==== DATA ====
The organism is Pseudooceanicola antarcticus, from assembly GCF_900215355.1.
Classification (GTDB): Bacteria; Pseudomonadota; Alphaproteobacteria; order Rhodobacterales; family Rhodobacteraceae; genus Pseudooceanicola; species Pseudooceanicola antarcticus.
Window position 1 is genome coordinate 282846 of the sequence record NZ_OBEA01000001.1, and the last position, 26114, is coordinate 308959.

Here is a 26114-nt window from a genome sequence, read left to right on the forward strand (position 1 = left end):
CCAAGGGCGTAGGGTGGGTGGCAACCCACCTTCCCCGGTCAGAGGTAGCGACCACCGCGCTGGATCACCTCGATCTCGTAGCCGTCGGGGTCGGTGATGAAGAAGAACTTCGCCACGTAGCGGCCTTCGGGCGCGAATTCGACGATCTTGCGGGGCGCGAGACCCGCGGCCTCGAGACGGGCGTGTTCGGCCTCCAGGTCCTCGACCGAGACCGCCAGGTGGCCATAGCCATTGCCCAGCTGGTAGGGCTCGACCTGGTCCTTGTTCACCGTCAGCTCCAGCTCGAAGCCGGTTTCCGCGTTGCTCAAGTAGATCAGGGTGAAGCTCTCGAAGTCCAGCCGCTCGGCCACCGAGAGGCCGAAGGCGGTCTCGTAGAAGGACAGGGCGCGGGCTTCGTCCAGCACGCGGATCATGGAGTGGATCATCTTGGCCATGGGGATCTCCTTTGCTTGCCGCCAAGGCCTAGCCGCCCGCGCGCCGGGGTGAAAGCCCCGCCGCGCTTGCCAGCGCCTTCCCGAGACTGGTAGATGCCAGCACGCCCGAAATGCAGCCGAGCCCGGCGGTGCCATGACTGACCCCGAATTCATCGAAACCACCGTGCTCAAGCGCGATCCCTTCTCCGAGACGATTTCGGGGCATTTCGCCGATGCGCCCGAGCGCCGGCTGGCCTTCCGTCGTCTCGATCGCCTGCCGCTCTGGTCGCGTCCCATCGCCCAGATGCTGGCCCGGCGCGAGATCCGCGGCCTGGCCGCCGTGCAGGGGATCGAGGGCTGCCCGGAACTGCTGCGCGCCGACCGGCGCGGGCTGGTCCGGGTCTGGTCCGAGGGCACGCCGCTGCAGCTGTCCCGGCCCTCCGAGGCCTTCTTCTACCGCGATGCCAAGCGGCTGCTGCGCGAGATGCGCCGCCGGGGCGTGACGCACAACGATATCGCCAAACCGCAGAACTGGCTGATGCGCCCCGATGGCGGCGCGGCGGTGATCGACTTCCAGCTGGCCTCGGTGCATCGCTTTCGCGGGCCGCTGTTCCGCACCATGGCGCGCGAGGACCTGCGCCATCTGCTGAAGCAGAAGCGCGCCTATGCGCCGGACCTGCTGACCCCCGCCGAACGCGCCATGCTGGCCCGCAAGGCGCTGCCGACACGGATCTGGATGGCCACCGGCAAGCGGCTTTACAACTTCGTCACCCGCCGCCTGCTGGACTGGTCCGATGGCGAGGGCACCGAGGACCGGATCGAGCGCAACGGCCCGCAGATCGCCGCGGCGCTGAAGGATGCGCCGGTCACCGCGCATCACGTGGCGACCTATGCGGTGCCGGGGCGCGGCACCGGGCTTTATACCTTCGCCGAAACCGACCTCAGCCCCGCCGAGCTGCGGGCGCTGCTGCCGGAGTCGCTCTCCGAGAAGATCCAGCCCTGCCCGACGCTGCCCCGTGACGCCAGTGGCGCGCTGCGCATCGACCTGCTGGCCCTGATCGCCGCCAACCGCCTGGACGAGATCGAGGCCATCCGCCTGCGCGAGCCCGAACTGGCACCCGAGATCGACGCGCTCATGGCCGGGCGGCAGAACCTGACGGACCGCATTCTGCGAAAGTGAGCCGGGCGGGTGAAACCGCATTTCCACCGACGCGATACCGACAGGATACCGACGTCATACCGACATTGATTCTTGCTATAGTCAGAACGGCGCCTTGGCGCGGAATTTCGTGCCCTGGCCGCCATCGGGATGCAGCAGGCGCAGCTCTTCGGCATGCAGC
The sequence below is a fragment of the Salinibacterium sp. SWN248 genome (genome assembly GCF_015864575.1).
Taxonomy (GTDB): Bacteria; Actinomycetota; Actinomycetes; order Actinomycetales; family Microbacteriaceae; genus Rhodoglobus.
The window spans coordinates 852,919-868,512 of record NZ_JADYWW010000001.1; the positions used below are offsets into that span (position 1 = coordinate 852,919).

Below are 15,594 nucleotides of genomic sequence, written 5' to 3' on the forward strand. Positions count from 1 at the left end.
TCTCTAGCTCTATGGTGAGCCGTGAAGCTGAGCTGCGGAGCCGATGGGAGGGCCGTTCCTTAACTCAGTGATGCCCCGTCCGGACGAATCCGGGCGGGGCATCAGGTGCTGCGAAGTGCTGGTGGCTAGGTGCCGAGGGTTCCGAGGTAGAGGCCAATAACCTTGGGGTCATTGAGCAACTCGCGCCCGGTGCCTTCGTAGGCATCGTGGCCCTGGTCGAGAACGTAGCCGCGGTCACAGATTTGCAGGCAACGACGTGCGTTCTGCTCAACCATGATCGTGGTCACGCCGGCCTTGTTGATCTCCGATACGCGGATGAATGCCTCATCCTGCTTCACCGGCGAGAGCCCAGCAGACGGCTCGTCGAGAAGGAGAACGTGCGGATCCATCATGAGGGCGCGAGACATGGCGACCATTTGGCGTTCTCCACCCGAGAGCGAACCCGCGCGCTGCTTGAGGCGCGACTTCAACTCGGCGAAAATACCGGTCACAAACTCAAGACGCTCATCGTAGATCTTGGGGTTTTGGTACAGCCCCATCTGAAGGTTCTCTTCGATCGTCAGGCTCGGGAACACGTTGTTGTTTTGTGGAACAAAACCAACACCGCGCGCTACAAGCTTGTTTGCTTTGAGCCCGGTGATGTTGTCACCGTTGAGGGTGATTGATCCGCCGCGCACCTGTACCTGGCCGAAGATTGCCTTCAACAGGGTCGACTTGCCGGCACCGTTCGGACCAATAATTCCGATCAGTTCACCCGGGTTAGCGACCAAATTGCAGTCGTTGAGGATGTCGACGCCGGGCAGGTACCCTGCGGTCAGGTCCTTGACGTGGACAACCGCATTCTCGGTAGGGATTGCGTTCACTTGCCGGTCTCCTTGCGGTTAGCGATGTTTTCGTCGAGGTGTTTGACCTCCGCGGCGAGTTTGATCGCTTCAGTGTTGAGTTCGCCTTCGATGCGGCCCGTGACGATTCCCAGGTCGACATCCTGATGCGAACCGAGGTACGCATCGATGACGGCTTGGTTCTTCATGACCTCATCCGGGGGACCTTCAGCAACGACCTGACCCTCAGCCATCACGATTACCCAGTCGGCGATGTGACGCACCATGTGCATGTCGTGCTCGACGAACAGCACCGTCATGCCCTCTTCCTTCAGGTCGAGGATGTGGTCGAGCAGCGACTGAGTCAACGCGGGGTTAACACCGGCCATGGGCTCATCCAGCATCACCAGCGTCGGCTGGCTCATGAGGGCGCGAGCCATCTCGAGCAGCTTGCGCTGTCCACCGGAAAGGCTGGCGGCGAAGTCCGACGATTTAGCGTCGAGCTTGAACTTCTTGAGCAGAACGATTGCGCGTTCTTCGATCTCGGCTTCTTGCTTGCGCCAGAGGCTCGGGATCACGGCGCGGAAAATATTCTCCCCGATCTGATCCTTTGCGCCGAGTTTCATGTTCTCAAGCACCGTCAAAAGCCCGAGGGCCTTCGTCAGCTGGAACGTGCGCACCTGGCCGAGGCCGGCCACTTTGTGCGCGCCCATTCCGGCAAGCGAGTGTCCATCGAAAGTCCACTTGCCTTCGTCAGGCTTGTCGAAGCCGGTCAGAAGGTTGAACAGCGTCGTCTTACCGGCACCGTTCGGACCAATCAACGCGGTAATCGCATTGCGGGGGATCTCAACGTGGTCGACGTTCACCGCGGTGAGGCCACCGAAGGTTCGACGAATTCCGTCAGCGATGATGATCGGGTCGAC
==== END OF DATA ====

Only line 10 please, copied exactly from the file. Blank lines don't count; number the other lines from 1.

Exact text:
TCTCTAGCTCTATGGTGAGCCGTGAAGCTGAGCTGCGGAGCCGATGGGAGGGCCGTTCCTTAACTCAGTGATGCCCCGTCCGGACGAATCCGGGCGGGGCATCAGGTGCTGCGAAGTGCTGGTGGCTAGGTGCCGAGGGTTCCGAGGTAGAGGCCAATAACCTTGGGGTCATTGAGCAACTCGCGCCCGGTGCCTTCGTAGGCATCGTGGCCCTGGTCGAGAACGTAGCCGCGGTCACAGATTTGCAGGCAACGACGTGCGTTCTGCTCAACCATGATCGTGGTCACGCCGGCCTTGTTGATCTCCGATACGCGGATGAATGCCTCATCCTGCTTCACCGGCGAGAGCCCAGCAGACGGCTCGTCGAGAAGGAGAACGTGCGGATCCATCATGAGGGCGCGAGACATGGCGACCATTTGGCGTTCTCCACCCGAGAGCGAACCCGCGCGCTGCTTGAGGCGCGACTTCAACTCGGCGAAAATACCGGTCACAAACTCAAGACGCTCATCGTAGATCTTGGGGTTTTGGTACAGCCCCATCTGAAGGTTCTCTTCGATCGTCAGGCTCGGGAACACGTTGTTGTTTTGTGGAACAAAACCAACACCGCGCGCTACAAGCTTGTTTGCTTTGAGCCCGGTGATGTTGTCACCGTTGAGGGTGATTGATCCGCCGCGCACCTGTACCTGGCCGAAGATTGCCTTCAACAGGGTCGACTTGCCGGCACCGTTCGGACCAATAATTCCGATCAGTTCACCCGGGTTAGCGACCAAATTGCAGTCGTTGAGGATGTCGACGCCGGGCAGGTACCCTGCGGTCAGGTCCTTGACGTGGACAACCGCATTCTCGGTAGGGATTGCGTTCACTTGCCGGTCTCCTTGCGGTTAGCGATGTTTTCGTCGAGGTGTTTGACCTCCGCGGCGAGTTTGATCGCTTCAGTGTTGAGTTCGCCTTCGATGCGGCCCGTGACGATTCCCAGGTCGACATCCTGATGCGAACCGAGGTACGCATCGATGACGGCTTGGTTCTTCATGACCTCATCCGGGGGACCTTCAGCAACGACCTGACCCTCAGCCATCACGATTACCCAGTCGGCGATGTGACGCACCATGTGCATGTCGTGCTCGACGAACAGCACCGTCATGCCCTCTTCCTTCAGGTCGAGGATGTGGTCGAGCAGCGACTGAGTCAACGCGGGGTTAACACCGGCCATGGGCTCATCCAGCATCACCAGCGTCGGCTGGCTCATGAGGGCGCGAGCCATCTCGAGCAGCTTGCGCTGTCCACCGGAAAGGCTGGCGGCGAAGTCCGACGATTTAGCGTCGAGCTTGAACTTCTTGAGCAGAACGATTGCGCGTTCTTCGATCTCGGCTTCTTGCTTGCGCCAGAGGCTCGGGATCACGGCGCGGAAAATATTCTCCCCGATCTGATCCTTTGCGCCGAGTTTCATGTTCTCAAGCACCGTCAAAAGCCCGAGGGCCTTCGTCAGCTGGAACGTGCGCACCTGGCCGAGGCCGGCCACTTTGTGCGCGCCCATTCCGGCAAGCGAGTGTCCATCGAAAGTCCACTTGCCTTCGTCAGGCTTGTCGAAGCCGGTCAGAAGGTTGAACAGCGTCGTCTTACCGGCACCGTTCGGACCAATCAACGCGGTAATCGCATTGCGGGGGATCTCAACGTGGTCGACGTTCACCGCGGTGAGGCCACCGAAGGTTCGACGAATTCCGTCAGCGATGATGATCGGGTCGAC